A plan can help. [image: MCDinosaurhunter]

Is your IT staff usually prioritizing the problems of their co-workers: ‘my email doesn’t work,’ ‘I can’t print,’ ‘I lost a file?’ If so, by dealing with the urgent, they’ve traded away the time they’d spend doing the important, proactive work of IT – building and maintaining your secure network to advance your business’ goals.

Your Secure Network – Where to Start?

Limited resources force us to be selective about which security controls we decide to use. The foundation of good cybersecurity decision-making is first identifying your organization’s unique risks. What are the bad things that could happen due to the threats and vulnerabilities that exist? Such as

    • an employee clicks a link in a phishing email and so downloads malware that propagates on your network, encrypts the data and demands a ransom for the decryption
    • an employee leaves a company laptop at an airport
    • a hacker cracks the login and takes over your website or mission-critical data

What’s the Likelihood of Each Risk Event?

Next compare your list to industry trends and historical data. Also are existing controls in-place to address the identified risk? Then consider the uniqueness of your operation – how likely is it that a particular risk event will occur in your business? For example an organization that has traveling consultants is more likely to experience a lost laptop than an organization that has its employees operate at a single office.

If the Risk Event Happens What Will Be the Impact?

Next, if the risk event happens, will you be able to conduct normal business operations? Will the risk event affect the health and safety of employees and customers? Will it damage the brand’s reputation? Will you incur penalties or fines? Will there be a loss of revenue? For example: what would be the consequences of a lost laptop?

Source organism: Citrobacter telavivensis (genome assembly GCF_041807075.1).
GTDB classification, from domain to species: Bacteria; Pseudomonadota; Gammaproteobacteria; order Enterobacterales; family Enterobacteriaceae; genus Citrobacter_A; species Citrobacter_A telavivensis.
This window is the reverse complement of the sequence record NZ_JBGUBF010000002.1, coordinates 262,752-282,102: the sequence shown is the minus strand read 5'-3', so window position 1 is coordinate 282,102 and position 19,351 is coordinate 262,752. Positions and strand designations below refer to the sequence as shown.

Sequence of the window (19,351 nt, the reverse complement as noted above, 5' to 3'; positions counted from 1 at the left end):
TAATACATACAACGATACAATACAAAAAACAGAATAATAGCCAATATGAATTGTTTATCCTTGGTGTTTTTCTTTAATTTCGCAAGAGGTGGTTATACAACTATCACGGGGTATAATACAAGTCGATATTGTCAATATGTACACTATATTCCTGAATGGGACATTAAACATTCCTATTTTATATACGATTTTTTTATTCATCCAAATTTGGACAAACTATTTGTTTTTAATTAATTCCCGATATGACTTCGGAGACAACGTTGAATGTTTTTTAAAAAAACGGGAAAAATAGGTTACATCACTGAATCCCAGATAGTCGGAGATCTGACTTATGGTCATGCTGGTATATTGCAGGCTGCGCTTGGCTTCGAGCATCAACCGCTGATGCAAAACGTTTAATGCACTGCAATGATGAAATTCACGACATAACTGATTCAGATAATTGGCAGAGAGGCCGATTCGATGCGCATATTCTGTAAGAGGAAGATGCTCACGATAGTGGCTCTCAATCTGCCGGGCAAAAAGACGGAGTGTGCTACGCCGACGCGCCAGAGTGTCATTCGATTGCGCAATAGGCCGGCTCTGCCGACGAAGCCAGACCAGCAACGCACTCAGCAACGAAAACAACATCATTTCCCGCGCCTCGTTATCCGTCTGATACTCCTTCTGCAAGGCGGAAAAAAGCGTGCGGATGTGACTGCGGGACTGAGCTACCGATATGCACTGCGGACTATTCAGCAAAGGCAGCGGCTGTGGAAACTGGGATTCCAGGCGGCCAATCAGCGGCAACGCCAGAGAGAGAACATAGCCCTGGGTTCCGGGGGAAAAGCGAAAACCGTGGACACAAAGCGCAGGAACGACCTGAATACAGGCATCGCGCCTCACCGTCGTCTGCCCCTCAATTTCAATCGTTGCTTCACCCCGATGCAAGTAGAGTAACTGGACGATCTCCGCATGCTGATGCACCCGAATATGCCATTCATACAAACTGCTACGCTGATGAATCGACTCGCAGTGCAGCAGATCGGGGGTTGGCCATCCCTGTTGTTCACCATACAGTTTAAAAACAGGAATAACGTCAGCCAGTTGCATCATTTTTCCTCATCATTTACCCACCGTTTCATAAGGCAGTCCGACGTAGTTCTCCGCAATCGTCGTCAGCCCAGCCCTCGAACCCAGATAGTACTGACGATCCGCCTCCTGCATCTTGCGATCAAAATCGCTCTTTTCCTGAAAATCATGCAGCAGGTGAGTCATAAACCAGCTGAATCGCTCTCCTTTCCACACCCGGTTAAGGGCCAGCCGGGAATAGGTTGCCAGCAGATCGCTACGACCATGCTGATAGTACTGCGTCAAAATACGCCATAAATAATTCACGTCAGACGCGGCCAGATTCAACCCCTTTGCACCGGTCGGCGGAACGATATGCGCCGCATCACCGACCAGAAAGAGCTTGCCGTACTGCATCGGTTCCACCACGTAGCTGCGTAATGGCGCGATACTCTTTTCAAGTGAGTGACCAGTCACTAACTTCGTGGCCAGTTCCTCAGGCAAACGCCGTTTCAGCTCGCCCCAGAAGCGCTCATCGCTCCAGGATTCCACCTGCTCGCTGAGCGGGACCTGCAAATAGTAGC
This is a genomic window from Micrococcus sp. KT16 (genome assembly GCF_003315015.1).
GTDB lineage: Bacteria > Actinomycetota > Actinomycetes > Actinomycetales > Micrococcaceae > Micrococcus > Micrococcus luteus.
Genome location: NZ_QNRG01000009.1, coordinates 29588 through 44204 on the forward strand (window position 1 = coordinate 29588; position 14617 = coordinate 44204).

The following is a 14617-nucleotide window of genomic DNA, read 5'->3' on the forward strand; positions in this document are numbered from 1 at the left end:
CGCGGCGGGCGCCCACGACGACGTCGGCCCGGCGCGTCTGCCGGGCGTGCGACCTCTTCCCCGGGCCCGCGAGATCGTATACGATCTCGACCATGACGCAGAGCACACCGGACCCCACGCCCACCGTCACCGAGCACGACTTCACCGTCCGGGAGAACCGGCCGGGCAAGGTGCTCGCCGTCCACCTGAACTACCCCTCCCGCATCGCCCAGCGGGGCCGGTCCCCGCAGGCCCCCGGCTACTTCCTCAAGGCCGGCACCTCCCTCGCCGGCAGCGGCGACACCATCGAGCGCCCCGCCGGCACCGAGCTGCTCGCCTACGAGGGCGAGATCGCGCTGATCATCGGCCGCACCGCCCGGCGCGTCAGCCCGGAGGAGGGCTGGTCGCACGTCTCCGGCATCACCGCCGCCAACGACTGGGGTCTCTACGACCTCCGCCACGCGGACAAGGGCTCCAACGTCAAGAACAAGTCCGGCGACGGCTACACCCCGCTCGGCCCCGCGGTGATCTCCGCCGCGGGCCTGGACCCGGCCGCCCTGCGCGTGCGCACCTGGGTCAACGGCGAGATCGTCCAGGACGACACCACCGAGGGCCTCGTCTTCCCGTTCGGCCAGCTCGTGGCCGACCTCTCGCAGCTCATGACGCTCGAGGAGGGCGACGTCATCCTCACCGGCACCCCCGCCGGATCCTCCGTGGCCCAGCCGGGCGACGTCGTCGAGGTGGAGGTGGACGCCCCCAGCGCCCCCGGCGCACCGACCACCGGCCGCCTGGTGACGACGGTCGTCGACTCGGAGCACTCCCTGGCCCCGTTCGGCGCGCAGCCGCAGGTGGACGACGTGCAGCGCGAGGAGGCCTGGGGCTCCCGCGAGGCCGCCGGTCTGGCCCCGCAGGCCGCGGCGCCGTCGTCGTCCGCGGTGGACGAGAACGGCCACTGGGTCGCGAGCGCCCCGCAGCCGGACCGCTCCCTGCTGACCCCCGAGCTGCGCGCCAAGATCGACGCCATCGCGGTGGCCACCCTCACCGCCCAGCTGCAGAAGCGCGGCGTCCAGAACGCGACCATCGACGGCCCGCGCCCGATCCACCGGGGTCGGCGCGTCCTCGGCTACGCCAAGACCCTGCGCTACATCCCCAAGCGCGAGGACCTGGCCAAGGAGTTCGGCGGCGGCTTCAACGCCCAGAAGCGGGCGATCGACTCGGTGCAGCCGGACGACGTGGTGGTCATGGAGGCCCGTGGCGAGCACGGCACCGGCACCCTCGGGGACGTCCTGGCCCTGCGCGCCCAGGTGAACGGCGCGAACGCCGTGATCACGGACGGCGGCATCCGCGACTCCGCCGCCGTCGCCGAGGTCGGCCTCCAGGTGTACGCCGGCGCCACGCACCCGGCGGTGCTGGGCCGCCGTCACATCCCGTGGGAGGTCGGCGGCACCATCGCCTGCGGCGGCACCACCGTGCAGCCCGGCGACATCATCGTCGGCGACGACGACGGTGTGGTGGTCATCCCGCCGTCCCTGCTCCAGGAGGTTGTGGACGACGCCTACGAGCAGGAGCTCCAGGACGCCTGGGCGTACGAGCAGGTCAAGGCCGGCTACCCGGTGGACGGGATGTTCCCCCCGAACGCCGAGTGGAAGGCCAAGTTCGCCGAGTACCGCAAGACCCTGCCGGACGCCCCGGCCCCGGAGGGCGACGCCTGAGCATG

I Read the News Today Oh Boy

Too often, until we’re in pain we don’t change. But do we have to literally experience a ransomware attack ourselves before we properly fortify our networks?1 We don’t have to look far to see others’ cautionary tales all around us. The average cost of remediation – if it’s even possible – for small-medium-sized businesses is $141,000.2

The Best is the Enemy of the Good

Lastly don’t worry about crafting the perfect cybersecurity program. Perfectionism is sometimes a cover for procrastination. Why wouldn’t hackers feast on networks with poor defenses? Make sure that’s not you.

As the threat landscape continues to shift, so must your response evolve. Also once you commit to a proactive cybersecurity program, you can then assess and improve it over time. The thing today is to prioritize the important, not the urgent. If suddenly what’s urgent is that you’re undergoing a cyberattack, it really may be too late.

Bryley’s Solutions

For its clients, Bryley is a proactive step. Being proactive is the foundation of our work. Many in-house IT departments focus on the day-to-day. Bryley has techs that can help with these issues, but what’s more is that Bryley brings the bandwidth to address the health of your network and networking practices.

And among the most important of healthy practices is supporting your employees with Security Awareness Training that teaches your employees through phishing-attack simulations, custom classes or through the Bryley Knowledge Base (a growing library of pre-recorded training sessions). Human error is responsible for about a quarter of data breaches3: an untrained employee is a real threat to your business’ systems and data.

Bryley offers a vCTO (virtual Chief Technical Officer) service tailored to your organization’s unique business goals; its purpose is to ensure your business is getting as much value as possible from its technology investment while anticipating future developments.

If you are in Bryley’s New England service area, our expertise in security preparedness is a reason to consider contacting Bryley. Please reach out at 978.562.6077 or by email at

1 eighty-five percent … reported attacks against small and midsized businesses (SMBs) … [but] just twenty-eight percent of SMBs consider ransomware a worry.
3 IBM Cost of a Data Breach Report, 2020